Underwriting expert, Eric Purdy, talks about what is going on beneath the numbers.
The title of this article is a quotation often attributed to Benjamin Disraeli, a British Prime Minister of the 19th Century, the full quotation being “There are three kinds of lies: Lies, Damned Lies and Statistics!”
The point here is that statistics can show anything you want them to and, if taken out of context or given little context at all, may lead to an incorrect assumption being made about them.
If you look at recent adverts for cosmetics, they will have a statement which runs along the lines of x% of women who use this product are happy with it – 79 out of 105 women said so. What does this tell us about the product? Absolutely nothing, apart from the fact that the sample is very small and thus statistically insignificant and pointless.
Now, let us take our own industry and the triumphalist way we issue our Claims Statistics “95+% of claims paid” we announce to the World and the waiting Financial Press with the corollary assumption that aren’t we great and look how well we have done. As a PR exercise, I am sure that it has merit and that the figures are accurate. However, as a method of improving what we do it is worse than useless – it is delusional.
We see the headline numbers, but what about what is going on beneath those numbers and are we being selective, something is easily done where statistics are concerned. As Tom Baigrie has said, “the claim is the policy”, so I would expect us to be paying this level of claims if not more: after all that is what the industry exists to do.
What I would like to see is that we concentrate on the claims we do not pay and the reasons behind the non-payment. As I have said earlier there will be a good reason behind the decision, but this needs to be explained to those who think that we should pay 100% of all claims. We could, of course, do that, but in my view we should not as it effectively creates a “Cheats Charter” where it becomes meaningless to ask any specific underwriting questions if the answers are going to be ignored at the point of claim There are also likely to be consequences such as an increase in pricing and a dramatic drop in non-medical limits.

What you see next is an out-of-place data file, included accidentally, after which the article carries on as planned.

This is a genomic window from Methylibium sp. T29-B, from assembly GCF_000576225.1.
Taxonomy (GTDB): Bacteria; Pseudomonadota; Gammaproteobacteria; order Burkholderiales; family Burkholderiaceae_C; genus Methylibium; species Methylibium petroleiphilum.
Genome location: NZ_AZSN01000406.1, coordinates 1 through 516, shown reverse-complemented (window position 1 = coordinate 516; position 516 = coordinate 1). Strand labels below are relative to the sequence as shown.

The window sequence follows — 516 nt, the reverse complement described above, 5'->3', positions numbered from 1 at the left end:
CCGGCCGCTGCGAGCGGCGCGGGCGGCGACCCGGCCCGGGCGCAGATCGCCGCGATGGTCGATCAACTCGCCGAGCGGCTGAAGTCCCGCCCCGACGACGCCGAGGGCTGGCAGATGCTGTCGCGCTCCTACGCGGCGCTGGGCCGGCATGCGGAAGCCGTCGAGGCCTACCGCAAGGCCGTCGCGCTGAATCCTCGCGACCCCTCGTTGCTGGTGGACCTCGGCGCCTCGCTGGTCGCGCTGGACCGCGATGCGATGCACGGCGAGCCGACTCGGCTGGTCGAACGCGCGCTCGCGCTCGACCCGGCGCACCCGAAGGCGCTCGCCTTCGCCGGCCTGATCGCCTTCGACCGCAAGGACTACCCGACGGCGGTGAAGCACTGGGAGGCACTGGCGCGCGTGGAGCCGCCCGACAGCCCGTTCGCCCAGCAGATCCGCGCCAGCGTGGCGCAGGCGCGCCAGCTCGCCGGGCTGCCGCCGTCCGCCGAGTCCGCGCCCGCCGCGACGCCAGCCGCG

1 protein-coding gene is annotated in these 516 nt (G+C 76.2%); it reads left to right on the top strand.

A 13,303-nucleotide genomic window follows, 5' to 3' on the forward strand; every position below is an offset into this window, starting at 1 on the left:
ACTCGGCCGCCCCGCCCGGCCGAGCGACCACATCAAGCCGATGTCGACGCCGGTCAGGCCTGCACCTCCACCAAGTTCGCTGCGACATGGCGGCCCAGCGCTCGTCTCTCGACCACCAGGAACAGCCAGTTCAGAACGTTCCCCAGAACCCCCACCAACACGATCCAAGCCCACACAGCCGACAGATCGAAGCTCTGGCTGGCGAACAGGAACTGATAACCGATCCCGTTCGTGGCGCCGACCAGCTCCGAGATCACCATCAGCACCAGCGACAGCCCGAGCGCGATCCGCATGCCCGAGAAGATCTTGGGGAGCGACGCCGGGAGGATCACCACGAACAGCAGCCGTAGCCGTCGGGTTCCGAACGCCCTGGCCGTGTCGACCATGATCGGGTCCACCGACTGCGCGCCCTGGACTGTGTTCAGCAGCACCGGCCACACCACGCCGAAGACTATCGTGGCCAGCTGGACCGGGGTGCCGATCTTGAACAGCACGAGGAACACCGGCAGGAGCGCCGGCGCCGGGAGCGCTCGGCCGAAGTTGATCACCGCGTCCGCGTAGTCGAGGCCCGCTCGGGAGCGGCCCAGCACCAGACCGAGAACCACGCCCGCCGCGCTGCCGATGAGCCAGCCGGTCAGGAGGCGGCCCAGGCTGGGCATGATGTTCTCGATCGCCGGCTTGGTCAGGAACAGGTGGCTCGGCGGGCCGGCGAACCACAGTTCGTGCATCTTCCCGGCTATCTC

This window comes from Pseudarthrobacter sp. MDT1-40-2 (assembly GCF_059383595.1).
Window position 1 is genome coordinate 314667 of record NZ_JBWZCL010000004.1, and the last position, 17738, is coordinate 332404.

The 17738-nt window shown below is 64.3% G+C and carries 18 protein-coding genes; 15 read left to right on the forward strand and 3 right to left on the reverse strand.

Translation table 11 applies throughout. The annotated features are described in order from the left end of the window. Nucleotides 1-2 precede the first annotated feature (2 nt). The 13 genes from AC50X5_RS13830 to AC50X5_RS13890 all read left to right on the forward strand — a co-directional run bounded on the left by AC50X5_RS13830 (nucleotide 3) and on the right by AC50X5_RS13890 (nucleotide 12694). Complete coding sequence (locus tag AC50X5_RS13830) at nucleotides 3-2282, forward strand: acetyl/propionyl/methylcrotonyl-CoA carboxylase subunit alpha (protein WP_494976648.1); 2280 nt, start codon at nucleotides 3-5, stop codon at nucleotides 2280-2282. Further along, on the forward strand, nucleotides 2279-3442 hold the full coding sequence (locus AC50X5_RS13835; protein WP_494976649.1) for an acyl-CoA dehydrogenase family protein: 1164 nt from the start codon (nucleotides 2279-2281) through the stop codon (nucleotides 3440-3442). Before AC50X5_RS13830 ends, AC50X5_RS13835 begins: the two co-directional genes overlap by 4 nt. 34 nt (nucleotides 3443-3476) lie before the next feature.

It will be interesting to see responses to my view – just because we can, does not automatically mean that we should.
As was said so well by Julie Hopkins at the recent Claims Convention, no Claims Manager starts out with the intention of not paying a claim. In fact, we try and find reasons for paying the claim, even if the evidence we receive is less than perfect.
Life claims are usually easy, though there can be difficulties, especially if the Life Assured died overseas or within a short time period since taking out the policy. Disability claims are a completely different challenge, but one that is met every day by Claims Managers.
So, to sum up – stop trumpeting the things that we are expected to do and concentrate on explaining to the public what we are doing and why in regard to declinatures together with trying to improve the way we ask the questions we do and simplifying the definitions we use when underwriting and assessing a claim. It is no use sending customers a 100 plus page booklet on what the definitions mean – they will not read it much less understand it! Guardian have made an interesting start along the road of simplification of definitions – my hope is that others will follow.
Perhaps our marketing/PR colleagues could spin this into “We only decline y% of all the claims we see and for the following reasons”. A more powerful message in my view than the look how good we are message that we currently give out.